April 19, 2007

Filed under: Uncategorized — ros @ 6:59 pm

Thesis draft 2 is finally in! \o/. Now I can finally emerge from my relative silence. To those of you that I’ve been ignoring over e-mail etc, my sincere apologies. It really has been THAT hectic over the last two weeks.

Tuition sessions have also settled down a little (she says returning from teaching until 9pm :s) so I have time to blog again . Of course, whilst sleeping and generally living became low of my priority list, cooking certainly didn’t (except on the one day that Goon demanded Chinese take away) so here a few of the things I really wanted to blog about but couldn’t.

My favourite of the week was this.

red sea bream

Between teaching sessions on Saturday morning, I managed a quick detour through Shepherds Bush market, picked up some goat, which went into a Jamaican goat curry and the lovely red sea bream you can see in the picture above. The fish only cost £4, which is a lot cheaper than the supermarket bream I’ve seen. That evening the fish was marinated in orange and ginger,  grilled until the skin was cripy and served on egg fried rice with a sweet and sour sauce and some prawn crackers.

Of course, with Easter weekend came a host of supermarket special offers, including half price duck. This, in imitation of a very good pub lunch I had, was rubbed with star anise and then roasted with cloves and cinnamon under its skin. I served it with a pear chutney and attempted to make ginger flavoured roast potatoes, although the ginger turned out much more subtle than I’d hoped. I always have trouble making things taste of ginger. :( Any tips on that front would be much appreciated.

  spiced roasted duck

Also, I took advantage of a half price lamb leg which was the principal ingredient in this rather colourful dish.

moroccon crusted lamb

The whole leg was crusted in a mixture of coriander seed, cumin, fennel, and turmeric, roasted to rare (for a change) and served with vegetable couscous, a sweet red pepper sauce (recipe adapted from Sher’s at ‘What Did you Eat?’) and minted courgettes.

Finally there was the super-lemony guinea fowl. Super lemony because, before I roasted it, I slipped very thin lemon slices (and herbs, garlic and butter) under its skin. For some reason lemon seems to keep poultry really moist if you squeeze it on before cooking. In the case of my guinea fowl, the juice of the lemon trickled out over the flesh during t cooking and kept it really succulent as well as giving it a great flavour. As usual, giving the skin a stuffing make it go very crisp.

very lemony guinea fowl

I also shamelessly stole this fab idea for mussels with leeks and blue cheese from Anna at Morsel’s and Musings. I omitted the spinach and served my version over some linguine. My picture didn’t come out well at all. My mussels glowed so much they looked radioactive. :(  I don’t mind too much though, as Anna’s green lipped mussels look way better than  the ones I had to buy from Tesco.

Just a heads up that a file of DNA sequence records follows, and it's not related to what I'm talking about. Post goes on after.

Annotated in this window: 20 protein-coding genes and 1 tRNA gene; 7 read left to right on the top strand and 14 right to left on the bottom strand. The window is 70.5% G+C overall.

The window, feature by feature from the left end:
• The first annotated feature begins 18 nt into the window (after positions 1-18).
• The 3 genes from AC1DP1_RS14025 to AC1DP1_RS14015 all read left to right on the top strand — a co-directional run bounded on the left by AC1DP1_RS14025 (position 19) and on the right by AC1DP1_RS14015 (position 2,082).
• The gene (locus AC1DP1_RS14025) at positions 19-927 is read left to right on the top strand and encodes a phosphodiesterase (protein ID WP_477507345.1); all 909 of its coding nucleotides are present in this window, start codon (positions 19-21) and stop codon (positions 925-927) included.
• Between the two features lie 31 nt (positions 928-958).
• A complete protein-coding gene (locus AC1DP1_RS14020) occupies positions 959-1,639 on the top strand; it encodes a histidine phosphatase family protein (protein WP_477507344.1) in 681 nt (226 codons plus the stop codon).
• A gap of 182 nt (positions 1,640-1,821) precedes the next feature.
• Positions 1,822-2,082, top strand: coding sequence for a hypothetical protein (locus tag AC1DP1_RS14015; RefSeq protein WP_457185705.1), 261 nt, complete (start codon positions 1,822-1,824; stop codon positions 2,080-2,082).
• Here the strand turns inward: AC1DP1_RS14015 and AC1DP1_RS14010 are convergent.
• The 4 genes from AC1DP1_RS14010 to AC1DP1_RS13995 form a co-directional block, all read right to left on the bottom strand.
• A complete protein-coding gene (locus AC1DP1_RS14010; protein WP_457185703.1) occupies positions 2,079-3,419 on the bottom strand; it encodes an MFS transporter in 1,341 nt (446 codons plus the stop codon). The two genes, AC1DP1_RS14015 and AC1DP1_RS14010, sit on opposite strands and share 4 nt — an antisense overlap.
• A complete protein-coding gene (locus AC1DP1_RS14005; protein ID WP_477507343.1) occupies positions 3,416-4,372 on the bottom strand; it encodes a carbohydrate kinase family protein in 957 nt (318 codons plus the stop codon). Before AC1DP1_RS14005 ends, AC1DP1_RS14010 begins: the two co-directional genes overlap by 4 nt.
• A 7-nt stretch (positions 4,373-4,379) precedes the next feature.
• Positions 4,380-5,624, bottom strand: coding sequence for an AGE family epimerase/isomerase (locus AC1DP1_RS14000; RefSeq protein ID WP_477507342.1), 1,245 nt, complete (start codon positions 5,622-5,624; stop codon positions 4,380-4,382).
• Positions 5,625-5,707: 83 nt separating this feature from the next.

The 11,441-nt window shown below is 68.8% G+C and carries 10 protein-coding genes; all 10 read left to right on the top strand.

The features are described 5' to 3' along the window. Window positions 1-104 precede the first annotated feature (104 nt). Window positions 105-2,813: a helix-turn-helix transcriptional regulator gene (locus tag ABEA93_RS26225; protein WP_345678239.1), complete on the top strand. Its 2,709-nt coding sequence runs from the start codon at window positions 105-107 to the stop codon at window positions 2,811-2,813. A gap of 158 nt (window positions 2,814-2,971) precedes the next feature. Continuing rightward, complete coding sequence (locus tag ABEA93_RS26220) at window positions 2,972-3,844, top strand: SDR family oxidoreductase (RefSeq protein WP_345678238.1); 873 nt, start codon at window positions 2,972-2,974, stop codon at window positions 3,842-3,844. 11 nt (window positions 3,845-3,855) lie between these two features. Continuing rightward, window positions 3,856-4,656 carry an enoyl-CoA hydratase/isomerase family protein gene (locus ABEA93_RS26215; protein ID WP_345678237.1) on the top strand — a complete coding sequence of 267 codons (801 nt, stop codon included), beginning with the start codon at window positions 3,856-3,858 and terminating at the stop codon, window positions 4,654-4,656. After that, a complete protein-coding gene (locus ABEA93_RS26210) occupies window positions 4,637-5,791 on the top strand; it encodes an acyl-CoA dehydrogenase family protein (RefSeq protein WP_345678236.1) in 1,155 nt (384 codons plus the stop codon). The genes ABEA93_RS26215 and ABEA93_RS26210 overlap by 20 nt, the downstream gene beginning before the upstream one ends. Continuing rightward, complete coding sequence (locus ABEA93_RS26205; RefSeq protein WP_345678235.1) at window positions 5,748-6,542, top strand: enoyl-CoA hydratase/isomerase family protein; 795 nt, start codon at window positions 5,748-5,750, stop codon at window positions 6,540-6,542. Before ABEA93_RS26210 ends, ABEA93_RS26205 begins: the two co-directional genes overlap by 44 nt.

So there we go, a selection of the things that kept me sane during the nightmare that was the last ten days. Since things are much calmer now, I’ll hopefully be able to tell you abou my visit to Market Kitchen soon and the exciting time I’ve been having with my new favourite food book.


  1. Hi Ros, looks like you had a busy week all round. The food didn’t suffer though and looks delicious! I’m glad that you found my tip about flavouring the skin of poultry helpful and you’ve really run with the ball!
    The Sea Bream looks beautiful!

    Comment by Freya — April 20, 2007 @ 1:59 pm

  2. I have to say that my favorite was the lamb. Nothing can beat a roast lamb leg — well, apart from Ostrich.

    - Goon

    Comment by Andy — April 21, 2007 @ 10:37 pm

  3. Mmmmmm, your roasties look deliciously crispy and flakey on the outside, just how I love mine.

    How exactly did you use the ginger to give the potatoes flavouring? My only suggestion would be cutting the ginger into small chunks and pounding it in a pestle and mortar with a little salt (crystals if possible e.g. Maldon)to release the flavour. Then maybe try adding a little of the syrup from a jar of stem ginger (if you have it) to make the paste slightly wetter and more manageable. Then coat the taties with this paste before roasting. I must warn you that I’ve never tried anything this before, I’m just literally making it up as I go along. It might work, it not not, but my instincts tell me it may be worth a try

    Comment by Trig — April 22, 2007 @ 1:27 pm

  4. Wow - that’s a lot to pack into 10 days! Congrats on getting the second draft in - must be a weight off your shoulders :) I’m fascinated by the idea of ginger roast potatoes and that rare roast lamb looks fabulous. Sainsbury’s often have some really good lamb specials and the spice rub you used sounds very similar to something I did with lamb recently (yet to be blogged - aaaargh!). And I see that, like me, you are indulging fully in the first asparagus of the season ;-)

    Comment by Jeanne — April 22, 2007 @ 6:35 pm

  5. Freya, I took one look atthe red bream and couldn’t resist it. Shepherds Bush market rocks! The lemon on the guinea fowl worked very well - thanks for the tip.

    Trig, I used crushed ginger and the syrup but only salted the potatoes when they were parboiling. That might well have been the problem. Next time I do an appropriate dish I’ll try mashing the ginger with salt crystals.

    Jeanne, yes I certainly have been going a little asparagus mad of late. Since I’ve been working so much there’ve been a lot of roasts happening at ours and the temptation of roasted asparagus is too great.

    Comment by ros — April 24, 2007 @ 6:07 pm

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